Community Midwives, LLC
Preparing for Pregnancy
Question: This December I am going off of my birth control Depo-Provera. I have been on it for
more than 5 years. What can and should I do to prepare my body for pregnancy? I am already
taking Folic Acid, is there anything else I should do or be aware of? Thanks!

Great proactive question! I focus on three basic needs with my clients to prevent problems in pregnancy and promote low-risk birth: real food, regular activity, and reconnecting mind and body. Let’s look at the last need first, because after five years of Depo-Provera use, most women (about 80%) will have no clue where they are at in their fertility cycle. They no longer have menstrual periods or any type of menstrual symptoms, and ovulation may not return until 9 to 10 months after the last Depo shot. Do not be surprised if it takes you a year or more to restore a hormonal balance sufficient for conception. Reestablishing a regular menstrual cycle before you get pregnant will be important for the dating of your pregnancy. It is also important for refamiliarizing yourself with how your body works through normal hormonal changes. Coping positively with menstrual changes may relate to how you cope with breast tenderness, mood swings, fatigue, and other changes common in early pregnancy.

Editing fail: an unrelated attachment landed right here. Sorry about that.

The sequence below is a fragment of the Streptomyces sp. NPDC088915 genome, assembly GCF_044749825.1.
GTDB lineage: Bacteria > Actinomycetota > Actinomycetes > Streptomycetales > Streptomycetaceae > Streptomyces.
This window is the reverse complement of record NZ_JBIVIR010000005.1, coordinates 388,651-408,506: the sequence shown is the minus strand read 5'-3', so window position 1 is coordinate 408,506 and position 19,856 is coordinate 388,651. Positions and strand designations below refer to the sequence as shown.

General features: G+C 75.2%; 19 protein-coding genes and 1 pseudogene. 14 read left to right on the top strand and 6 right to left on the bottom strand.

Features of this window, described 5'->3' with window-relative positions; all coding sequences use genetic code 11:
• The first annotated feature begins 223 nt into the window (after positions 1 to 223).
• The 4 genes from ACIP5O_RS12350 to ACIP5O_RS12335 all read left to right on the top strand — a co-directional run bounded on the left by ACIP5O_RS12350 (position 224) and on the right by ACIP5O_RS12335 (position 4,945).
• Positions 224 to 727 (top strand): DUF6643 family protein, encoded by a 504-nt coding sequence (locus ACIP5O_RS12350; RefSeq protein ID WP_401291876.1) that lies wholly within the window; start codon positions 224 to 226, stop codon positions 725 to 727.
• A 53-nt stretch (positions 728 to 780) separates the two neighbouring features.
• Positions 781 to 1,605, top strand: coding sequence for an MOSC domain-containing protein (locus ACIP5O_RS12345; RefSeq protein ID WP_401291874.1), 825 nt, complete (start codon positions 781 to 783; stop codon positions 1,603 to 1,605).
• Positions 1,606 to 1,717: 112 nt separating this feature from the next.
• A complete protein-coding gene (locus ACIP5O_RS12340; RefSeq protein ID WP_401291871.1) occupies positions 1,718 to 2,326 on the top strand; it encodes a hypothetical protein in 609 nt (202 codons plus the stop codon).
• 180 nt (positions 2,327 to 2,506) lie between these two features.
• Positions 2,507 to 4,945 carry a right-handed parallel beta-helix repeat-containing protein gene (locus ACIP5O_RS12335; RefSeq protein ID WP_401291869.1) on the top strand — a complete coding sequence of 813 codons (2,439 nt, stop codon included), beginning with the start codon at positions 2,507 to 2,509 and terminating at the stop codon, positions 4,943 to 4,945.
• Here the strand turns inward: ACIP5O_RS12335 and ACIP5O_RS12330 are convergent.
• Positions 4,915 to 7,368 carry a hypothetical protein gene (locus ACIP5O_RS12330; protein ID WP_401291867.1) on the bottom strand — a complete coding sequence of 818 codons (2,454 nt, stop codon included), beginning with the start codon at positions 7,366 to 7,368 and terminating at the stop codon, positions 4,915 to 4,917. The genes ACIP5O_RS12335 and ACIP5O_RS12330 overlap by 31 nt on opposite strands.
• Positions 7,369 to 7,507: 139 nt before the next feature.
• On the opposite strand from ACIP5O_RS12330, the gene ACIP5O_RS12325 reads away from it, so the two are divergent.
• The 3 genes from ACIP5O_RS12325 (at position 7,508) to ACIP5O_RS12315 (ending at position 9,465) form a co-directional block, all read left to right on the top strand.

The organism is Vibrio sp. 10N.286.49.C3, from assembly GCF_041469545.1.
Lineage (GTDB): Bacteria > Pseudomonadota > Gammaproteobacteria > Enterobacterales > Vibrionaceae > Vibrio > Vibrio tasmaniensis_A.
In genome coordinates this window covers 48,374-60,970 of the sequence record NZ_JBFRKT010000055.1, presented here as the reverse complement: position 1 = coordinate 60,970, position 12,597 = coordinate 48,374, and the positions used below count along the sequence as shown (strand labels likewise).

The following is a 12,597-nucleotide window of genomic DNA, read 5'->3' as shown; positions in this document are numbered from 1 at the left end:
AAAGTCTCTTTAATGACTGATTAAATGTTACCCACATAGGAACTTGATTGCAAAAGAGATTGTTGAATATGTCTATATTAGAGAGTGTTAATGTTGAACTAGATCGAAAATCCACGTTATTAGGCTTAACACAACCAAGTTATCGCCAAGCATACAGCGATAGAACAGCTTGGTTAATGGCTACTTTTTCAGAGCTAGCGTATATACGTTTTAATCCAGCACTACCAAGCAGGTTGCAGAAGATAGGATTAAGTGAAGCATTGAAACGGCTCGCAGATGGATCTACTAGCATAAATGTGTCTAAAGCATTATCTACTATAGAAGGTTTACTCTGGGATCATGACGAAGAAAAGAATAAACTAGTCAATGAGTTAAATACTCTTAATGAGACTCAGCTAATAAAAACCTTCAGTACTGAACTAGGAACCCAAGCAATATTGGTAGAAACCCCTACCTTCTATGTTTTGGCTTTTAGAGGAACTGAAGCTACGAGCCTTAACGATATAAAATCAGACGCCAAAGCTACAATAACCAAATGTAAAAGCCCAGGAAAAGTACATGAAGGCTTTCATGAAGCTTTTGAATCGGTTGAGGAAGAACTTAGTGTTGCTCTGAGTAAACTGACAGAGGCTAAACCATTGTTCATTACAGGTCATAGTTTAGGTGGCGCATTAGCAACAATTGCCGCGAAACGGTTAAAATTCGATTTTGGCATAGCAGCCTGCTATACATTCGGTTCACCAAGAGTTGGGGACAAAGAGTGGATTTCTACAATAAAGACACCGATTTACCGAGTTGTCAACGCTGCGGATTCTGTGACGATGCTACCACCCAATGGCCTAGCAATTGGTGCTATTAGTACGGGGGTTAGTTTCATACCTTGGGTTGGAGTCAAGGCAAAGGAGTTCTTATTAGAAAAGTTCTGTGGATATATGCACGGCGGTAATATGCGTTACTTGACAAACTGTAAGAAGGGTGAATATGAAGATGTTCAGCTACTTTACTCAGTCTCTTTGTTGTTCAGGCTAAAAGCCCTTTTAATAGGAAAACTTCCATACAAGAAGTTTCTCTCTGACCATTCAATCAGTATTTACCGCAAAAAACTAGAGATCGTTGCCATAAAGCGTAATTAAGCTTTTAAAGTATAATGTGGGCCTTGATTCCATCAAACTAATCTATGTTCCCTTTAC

Waiting to get pregnant until after you have charted regular periods will give you a much more accurate due date than if you do not know the first day of your last normal menstrual period (LNMP). Write down on a calendar when each period begins. When the number of days from the first day of one period to the first day of your next period starts to seem consistent (typically 28-30, but some women’s periods are as short as 25 or as long as 35 days) then your periods are regular. A due date that is based on an accurate LNMP will save you lots of unnecessary anxiety and interventions throughout your pregnancy, by preventing unfounded worries over baby’s size or going into labor prematurely or postdates. Some women enhance their fertility attunement by also charting bodily signals of ovulation and conception. There are several books on fertility awareness that can help you pinpoint when you ovulate. Raspberry leaf is a well-known herb used for regulating the menstrual cycle, as well as supporting optimal hormonal patterns in pregnancy and childbirth. I recommend drinking pure raspberry tea (as opposed to raspberry flavored) before, during, and after pregnancy. How does it feel to make the shift from using birth control to using nothing - from fighting your fertility to embracing it? I think these feelings are worth examining, because letting go of any kind of control can involve deep mental/emotional/physical shifts in a woman’s life. For some women ( due to valid personal history reasons), their own fertility is fraught with complex issues, which are difficult to let go of and can undermine attempts to conceive and undermine pregnancy and childbirth. For other women, the decision to become pregnant fills them with an unprecedented sense of harmony and wholeness. If you begin to find out where your fears and joys lie within the unpredictable process of bringing new life into the world, you can begin to access health care practitioners and resources that are right for you. It is best to make dietary improvements before pregnancy, if possible. You can get into the habit now of eating safe daily sources of omega 3 fatty acids: walnuts, ground flax seeds, fresh cold water fish such as salmon, mackerel, sardines, or herring, grass-fed beef, canola oil. Bitter herbs and deep green and bright yellow and orange vegetables are full of the minerals and vitamins most needed in pregnancy. Most pregnant women feel best on a diet low in refined carbs and high in protein. If you can smell or taste the chlorine in your water, you probably should buy a filtering system or filtered water. Give up soda – it leaches minerals, replaces water intake, and is bad for your teeth. Give up smoking – smoking does risky things to placentas and your own circulatory system, effects that are largely reversed after you quit. Even if you’ve practically lived on fast food up until now, your risk factors for high blood pressure and diabetes can drop drastically soon after you change your diet. I believe most problems in pregnancy can be eliminated by eating and living well. I like the way Ina May Gaskin, in “Ina May’s Guide to Childbirth”, elaborates upon eating well: “This means eat food.” Bleached, colored, artificially preserved and flavored, uniform food products are not food. Get used to reading labels.